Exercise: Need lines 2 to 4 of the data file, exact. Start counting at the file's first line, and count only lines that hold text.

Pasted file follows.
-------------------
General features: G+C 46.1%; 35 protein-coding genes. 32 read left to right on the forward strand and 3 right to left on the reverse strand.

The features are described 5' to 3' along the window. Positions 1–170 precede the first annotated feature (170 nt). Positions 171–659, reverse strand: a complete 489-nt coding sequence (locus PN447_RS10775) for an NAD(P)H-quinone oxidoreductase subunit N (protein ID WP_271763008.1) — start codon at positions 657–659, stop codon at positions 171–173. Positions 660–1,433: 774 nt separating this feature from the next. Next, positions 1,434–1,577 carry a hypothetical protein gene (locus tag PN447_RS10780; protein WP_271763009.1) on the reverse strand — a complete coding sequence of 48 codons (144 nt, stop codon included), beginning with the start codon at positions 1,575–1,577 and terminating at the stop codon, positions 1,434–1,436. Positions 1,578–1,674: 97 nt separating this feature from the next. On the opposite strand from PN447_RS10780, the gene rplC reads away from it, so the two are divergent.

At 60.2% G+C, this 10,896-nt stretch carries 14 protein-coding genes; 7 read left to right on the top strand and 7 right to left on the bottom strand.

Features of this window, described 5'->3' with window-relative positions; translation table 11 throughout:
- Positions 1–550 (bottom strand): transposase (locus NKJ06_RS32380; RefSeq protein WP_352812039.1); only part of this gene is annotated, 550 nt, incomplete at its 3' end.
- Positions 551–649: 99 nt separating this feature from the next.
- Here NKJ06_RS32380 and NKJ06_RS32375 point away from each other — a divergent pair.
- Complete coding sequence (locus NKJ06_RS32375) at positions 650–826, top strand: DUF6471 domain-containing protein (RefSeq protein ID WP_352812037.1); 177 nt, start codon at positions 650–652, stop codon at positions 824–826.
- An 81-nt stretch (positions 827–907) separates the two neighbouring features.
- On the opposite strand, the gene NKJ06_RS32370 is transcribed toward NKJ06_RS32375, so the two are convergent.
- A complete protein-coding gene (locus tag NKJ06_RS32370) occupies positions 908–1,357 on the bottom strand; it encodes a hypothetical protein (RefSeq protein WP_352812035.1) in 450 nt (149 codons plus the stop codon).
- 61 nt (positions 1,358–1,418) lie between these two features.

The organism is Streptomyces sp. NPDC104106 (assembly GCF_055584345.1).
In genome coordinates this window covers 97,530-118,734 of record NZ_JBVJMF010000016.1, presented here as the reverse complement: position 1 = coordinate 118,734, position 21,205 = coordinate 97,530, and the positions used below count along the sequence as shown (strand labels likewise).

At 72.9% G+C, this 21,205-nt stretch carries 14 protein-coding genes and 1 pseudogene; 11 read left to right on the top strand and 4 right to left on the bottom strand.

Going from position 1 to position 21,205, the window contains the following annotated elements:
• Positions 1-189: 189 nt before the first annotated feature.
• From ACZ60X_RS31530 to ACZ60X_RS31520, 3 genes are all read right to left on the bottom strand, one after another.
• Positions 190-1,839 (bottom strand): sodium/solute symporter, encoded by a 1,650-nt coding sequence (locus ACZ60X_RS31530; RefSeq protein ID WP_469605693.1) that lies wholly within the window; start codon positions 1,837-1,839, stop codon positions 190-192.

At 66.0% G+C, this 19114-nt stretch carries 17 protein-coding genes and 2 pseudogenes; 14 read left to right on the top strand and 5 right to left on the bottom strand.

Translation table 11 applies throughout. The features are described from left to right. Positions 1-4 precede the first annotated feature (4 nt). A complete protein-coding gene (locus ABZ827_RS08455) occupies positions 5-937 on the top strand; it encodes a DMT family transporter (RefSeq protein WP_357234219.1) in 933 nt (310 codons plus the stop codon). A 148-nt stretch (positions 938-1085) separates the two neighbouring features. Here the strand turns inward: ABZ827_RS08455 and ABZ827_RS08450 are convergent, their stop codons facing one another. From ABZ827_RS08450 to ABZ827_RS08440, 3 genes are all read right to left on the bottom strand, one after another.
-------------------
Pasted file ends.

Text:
The features are described 5' to 3' along the window. Positions 1–170 precede the first annotated feature (170 nt). Positions 171–659, reverse strand: a complete 489-nt coding sequence (locus PN447_RS10775) for an NAD(P)H-quinone oxidoreductase subunit N (protein ID WP_271763008.1) — start codon at positions 657–659, stop codon at positions 171–173. Positions 660–1,433: 774 nt separating this feature from the next. Next, positions 1,434–1,577 carry a hypothetical protein gene (locus tag PN447_RS10780; protein WP_271763009.1) on the reverse strand — a complete coding sequence of 48 codons (144 nt, stop codon included), beginning with the start codon at positions 1,575–1,577 and terminating at the stop codon, positions 1,434–1,436. Positions 1,578–1,674: 97 nt separating this feature from the next. On the opposite strand from PN447_RS10780, the gene rplC reads away from it, so the two are divergent.

At 60.2% G+C, this 10,896-nt stretch carries 14 protein-coding genes; 7 read left to right on the top strand and 7 right to left on the bottom strand.

Features of this window, described 5'->3' with window-relative positions; translation table 11 throughout: